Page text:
Item description for Why I Left Scofieldism by William E. Cox & Baggy Cox...
Overview The author tells of his break from Scofieldism and some of his objections to that teaching.
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Studio: P & R Publishing
Est. Packaging Dimensions: Length: 6.04" Width: 4.01" Height: 0.09" Weight: 0.04 lbs.
Release Date Jan 1, 1992
Publisher P & R Publishing
ISBN 0875521541 ISBN13 9780875521541
Reviews - What do customers think about Why I Left Scofieldism?
Coxism Jul 16, 2007
My wife handed me a pamphlet she found. The little 20-page pamphlet was called "Why I left Scofieldism" by William E. Cox.
Scofieldism? I didn't know Scofield was an "ism". I immediately started reading the little pamphlet.
Mr. Cox complains that after growing up with the Scoffield Reference Bible, he started to confuse Scoffield's notes with actual scripture. This is regrettable. But he projects his problem onto everyone, implying we all would eventually do this, and then concludes the notes are therefore dangerous. Now I've had a Scoffield Reference Bible for 20 years, and I always considered Scoffield's notes as, well,... notes.
Mr. Cox says he "grudgingly" broke from so-called Scofieldism, because Scofield's reference notes had been so much help in preparing Sunday School lessons. All he needed to do was read Scofield's notes on a passage and the lesson was done. Did he not have a concordance, a Greek dictionary, or other commentaries? It seems like Mr. Cox's plunge into so-called Scofieldism is the fault of Mr. Cox himself. He created a problem and then complains he had it.
After Mr. Cox created his obsession with "Scofieldism", he then describes his break from it as a 3 step process, similar to a person breaking from alcohol or a cult. He blames Scofield and his "followers" for bringing this problem to him. Mr. Cox in his own mind must denounce something or someone other than himself for his obsessive behavior.
Next Mr. Cox declares that Scofield's notes go against "historic Christian teaching". Why does he not condemn Luther or Calvin? They surely showed historic Christian teaching was wrong in a number of areas.. They brought new light, revival, and understanding for many believers. Do we stop at Calvin and declare no more bible study is needed? Did not the Presbyterian Church update there own Westminster Confession of Faith a few times since the days of Calvin?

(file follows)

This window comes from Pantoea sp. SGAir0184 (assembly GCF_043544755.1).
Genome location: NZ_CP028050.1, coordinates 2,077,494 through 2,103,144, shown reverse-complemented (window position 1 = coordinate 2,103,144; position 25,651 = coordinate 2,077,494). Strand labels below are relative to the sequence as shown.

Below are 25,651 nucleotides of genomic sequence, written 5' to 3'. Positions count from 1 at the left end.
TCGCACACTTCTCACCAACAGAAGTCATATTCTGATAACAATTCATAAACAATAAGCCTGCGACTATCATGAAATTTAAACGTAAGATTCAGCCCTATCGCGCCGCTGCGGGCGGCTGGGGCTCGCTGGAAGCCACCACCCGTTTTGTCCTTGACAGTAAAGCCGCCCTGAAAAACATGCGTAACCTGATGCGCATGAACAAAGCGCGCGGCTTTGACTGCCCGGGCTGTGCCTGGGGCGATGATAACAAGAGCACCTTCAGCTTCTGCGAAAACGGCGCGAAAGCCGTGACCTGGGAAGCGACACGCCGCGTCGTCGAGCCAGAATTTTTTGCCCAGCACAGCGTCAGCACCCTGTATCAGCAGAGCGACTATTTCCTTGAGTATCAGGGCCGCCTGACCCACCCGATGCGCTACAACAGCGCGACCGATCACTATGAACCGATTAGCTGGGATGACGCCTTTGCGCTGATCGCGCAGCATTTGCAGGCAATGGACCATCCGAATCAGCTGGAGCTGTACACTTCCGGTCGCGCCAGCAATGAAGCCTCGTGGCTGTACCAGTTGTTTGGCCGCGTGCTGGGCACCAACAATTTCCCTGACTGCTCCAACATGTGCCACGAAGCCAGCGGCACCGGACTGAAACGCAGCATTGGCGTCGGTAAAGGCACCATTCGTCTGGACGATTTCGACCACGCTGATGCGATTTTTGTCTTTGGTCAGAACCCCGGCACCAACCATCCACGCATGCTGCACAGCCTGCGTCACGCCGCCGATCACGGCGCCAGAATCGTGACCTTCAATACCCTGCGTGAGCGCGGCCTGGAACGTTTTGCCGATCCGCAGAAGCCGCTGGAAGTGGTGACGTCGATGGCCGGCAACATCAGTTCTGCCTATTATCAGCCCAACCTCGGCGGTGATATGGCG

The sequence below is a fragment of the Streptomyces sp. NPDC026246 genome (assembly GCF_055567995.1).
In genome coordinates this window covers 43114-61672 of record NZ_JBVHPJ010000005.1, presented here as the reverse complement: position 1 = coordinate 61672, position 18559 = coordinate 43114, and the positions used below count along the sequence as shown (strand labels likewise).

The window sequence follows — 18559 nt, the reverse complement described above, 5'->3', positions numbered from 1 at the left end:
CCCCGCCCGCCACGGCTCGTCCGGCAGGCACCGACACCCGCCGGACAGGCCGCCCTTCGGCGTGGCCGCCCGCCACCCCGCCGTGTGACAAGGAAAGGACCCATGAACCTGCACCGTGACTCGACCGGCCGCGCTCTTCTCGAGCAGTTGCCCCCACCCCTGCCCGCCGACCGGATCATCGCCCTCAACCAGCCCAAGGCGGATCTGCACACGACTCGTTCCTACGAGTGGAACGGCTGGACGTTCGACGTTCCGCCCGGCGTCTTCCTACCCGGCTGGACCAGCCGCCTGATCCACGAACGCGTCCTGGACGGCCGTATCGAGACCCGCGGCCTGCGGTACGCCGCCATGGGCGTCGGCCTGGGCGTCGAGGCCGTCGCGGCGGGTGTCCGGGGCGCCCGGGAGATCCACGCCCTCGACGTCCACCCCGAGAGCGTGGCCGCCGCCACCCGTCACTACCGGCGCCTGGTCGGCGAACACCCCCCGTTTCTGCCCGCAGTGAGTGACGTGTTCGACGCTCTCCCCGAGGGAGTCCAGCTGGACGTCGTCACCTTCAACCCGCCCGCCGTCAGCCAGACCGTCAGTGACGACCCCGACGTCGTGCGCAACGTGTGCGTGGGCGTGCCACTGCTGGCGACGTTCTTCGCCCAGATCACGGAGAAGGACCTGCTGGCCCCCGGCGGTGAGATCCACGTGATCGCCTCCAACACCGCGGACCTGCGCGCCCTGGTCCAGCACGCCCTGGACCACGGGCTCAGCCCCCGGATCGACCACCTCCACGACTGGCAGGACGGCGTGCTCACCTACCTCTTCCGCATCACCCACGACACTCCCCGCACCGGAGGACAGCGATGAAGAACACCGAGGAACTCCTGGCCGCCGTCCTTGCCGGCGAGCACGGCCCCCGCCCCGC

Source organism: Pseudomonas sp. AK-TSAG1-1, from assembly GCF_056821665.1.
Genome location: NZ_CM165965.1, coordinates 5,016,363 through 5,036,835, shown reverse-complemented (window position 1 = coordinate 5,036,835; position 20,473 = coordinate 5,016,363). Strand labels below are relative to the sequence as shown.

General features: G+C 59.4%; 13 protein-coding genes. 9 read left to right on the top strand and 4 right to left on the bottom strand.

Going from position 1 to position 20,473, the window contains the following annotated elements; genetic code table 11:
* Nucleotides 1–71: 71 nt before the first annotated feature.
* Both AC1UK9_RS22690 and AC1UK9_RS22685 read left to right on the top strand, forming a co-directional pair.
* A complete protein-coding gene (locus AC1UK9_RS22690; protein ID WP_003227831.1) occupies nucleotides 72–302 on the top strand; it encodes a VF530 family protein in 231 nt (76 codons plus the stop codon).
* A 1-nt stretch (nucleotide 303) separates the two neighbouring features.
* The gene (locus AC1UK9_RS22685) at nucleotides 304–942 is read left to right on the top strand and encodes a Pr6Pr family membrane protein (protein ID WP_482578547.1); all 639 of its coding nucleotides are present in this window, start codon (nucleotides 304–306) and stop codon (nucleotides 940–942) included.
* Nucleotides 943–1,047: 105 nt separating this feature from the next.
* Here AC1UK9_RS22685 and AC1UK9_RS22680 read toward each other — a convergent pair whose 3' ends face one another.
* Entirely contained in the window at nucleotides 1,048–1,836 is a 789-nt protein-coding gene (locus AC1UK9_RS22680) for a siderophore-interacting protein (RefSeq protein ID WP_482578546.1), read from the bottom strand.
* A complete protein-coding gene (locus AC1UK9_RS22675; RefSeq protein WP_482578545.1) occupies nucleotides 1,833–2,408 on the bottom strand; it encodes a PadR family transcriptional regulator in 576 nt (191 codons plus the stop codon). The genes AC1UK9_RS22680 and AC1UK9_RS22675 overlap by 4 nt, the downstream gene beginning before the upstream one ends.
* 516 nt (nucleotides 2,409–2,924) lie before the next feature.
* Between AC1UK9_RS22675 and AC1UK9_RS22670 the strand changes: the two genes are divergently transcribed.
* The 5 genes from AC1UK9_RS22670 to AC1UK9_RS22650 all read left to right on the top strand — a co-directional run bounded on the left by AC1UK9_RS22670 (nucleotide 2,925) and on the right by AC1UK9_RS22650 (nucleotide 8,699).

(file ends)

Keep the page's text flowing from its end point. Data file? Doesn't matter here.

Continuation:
After blaming Scofield and his "disciples" for his own problem, Mr. Cox begins to present the "subtle danger" that comes from reading the Scofield notes. He creates a few straw men that can be beaten up. He finds notes in the Scofield bible that many of us today do not agree with and he beats them up. He concludes that Scofield is a heretic and is dangerous.
I must say that many of Scofield's notes are wrong in my opinion and in the opinions of many other sober, clear-thinking bible students. Yet we appreciate the effort Mr. Scofield made in his work.
Mr. Cox in the end calls Scofield a heretic, and implies that others who teach "Scofieldism" are the same. This is because Scofield teaches dispensationalism, presents Paul's apostleship as distinctive and apart from the other 12 apostles, and he explains differences between God's program for the Lost Sheep of the House of Israel and God's program for the Body of Christ. Mr. Cox needs to understand that he is not calling a bunch of crazy people heretics. He is calling a bunch of clear-thinking, sane bible students, who understand they are saved by the blood of Christ, heretics. In my 20 years of bible study I have never heard one dispensationalist call another believer a heretic.
Since Mr. Cox is now part of the Presbyterian Church, they should take notice. He may one day become obsessive, challenge their teaching, break from them, and then blame them for his own behavior in a little booklet.
A passionate and useful booklet Sep 2, 2003
This small booklet (just 20 pages) is a passionate plea from a man who was raised in Scofieldism, yet later came to take great issue with its teaching. Cox makes a strong case from Scripture against Scofieldism and implores those in the movement to return to Biblical teaching. Even though today's dispensationalism has largely tried to distance itself from Scofieldism, the central tenets Cox refutes are still widely asserted. Thus this pamphlet is useful today both to inform those outside of Scofieldism/dispensationalism of the dangers of its teaching and to appeal to those within the movement to forsake it.